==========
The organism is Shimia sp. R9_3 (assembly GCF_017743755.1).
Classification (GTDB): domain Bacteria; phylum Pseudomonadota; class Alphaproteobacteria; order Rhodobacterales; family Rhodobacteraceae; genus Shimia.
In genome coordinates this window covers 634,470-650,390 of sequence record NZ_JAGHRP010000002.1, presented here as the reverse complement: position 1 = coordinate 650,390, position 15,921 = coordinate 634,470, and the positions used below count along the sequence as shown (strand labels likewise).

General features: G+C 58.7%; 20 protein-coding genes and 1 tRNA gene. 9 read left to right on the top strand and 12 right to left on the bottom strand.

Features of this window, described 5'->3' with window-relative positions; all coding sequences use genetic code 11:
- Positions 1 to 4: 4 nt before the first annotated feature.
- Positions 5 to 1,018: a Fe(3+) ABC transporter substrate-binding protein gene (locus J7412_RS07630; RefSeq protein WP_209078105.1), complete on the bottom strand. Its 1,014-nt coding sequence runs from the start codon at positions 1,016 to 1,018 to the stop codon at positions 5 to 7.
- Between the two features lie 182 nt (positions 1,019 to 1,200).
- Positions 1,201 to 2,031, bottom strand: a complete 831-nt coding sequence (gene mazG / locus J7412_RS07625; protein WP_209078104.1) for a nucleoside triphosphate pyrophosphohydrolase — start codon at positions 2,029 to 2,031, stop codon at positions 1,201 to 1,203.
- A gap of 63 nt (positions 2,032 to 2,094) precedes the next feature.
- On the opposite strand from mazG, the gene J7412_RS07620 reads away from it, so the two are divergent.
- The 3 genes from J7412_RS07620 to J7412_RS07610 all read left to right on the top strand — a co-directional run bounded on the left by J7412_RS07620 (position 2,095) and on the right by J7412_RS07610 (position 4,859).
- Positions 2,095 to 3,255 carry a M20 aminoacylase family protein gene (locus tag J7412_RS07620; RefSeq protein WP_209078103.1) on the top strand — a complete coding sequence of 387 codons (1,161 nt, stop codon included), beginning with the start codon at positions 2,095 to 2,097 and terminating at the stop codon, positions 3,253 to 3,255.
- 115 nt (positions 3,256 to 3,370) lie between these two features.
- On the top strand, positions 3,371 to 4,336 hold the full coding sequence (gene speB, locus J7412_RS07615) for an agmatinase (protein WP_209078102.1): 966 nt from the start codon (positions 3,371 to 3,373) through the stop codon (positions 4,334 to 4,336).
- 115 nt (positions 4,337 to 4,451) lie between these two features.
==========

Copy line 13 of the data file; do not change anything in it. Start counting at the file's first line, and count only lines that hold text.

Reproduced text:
- Positions 2,095 to 3,255 carry a M20 aminoacylase family protein gene (locus tag J7412_RS07620; RefSeq protein WP_209078103.1) on the top strand — a complete coding sequence of 387 codons (1,161 nt, stop codon included), beginning with the start codon at positions 2,095 to 2,097 and terminating at the stop codon, positions 3,253 to 3,255.